Victor Davis Hanson: Who Will Bell America?Roundup: Historians' Take
tags: Barack Obama, National Review, Victor Davis Hanson, Jimmy Carter
Remember the medieval fable about the mice that wanted their dangerous enemy, the cat, belled, but each preferred not to be the one to attempt the dangerous deed? Likewise, the world’s bad actors have long wanted America belled, but, like the mice, so far they have not been stupid or daring enough to test America’s teeth and claws — that is, until now.
In 2008 Barack Obama campaigned on the general principle that the entire Bush-Cheney anti-terrorism protocols were either superfluous or illegal. That opportunistic posturing resonated with a world audience eager for confessions of American wrongdoing. It probably helped to undermine U.S. influence abroad.
But no matter, all was forgotten at home the following year, when President Obama embraced or indeed expanded all the protocols he had once demagogued. Soon, as Predator-in-Chief, he increased the drone-assassination tally by a factor of ten. Other nations watched this about-face and took note of such opportunism for future reference.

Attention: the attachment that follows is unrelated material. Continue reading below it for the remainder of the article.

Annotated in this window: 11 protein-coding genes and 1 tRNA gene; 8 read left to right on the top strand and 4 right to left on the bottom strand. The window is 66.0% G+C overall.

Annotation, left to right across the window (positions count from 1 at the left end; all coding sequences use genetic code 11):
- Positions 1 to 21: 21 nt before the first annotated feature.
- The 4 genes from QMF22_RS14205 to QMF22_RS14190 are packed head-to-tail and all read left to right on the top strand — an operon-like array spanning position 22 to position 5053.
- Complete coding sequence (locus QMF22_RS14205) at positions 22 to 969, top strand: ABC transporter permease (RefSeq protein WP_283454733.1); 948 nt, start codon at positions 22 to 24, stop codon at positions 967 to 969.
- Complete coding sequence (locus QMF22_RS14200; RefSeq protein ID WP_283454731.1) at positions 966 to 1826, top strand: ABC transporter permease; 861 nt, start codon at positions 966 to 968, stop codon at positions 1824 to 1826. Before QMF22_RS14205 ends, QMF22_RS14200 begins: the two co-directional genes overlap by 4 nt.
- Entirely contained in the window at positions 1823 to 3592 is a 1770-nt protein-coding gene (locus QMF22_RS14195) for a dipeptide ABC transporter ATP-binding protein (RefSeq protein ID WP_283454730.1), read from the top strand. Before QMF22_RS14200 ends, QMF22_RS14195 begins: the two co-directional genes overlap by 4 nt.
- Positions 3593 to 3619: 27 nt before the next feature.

“Reset” with Russia was predicated on the notion that George Bush, not the Russian autocracy, was responsible for the deterioration in Russian-American relations. Under reset, Barack Obama was more critical of his predecessor than he was of Vladimir Putin. The Russians were not naïve, and today they assume that the United States surely should blame itself, not Russia, when the two nations are at odds. If anything, Russia has become more autocratic at home and more bellicose abroad....
comments powered by Disqus
- Historian Daniel K. Williams says Democrats have a religion problem
- Bill O’Reilly – America’s best-selling “historian” – ridiculed in Harper’s for writing bad history
- Largest history festival is the UK criticized for being white and male
- Eric Foner doesn’t think much of a book that claims Lincoln moved slowly to emancipate blacks because he was a racist
- Harvard's Moshik Temkin pens op ed in the NYT warning historians not to use analogies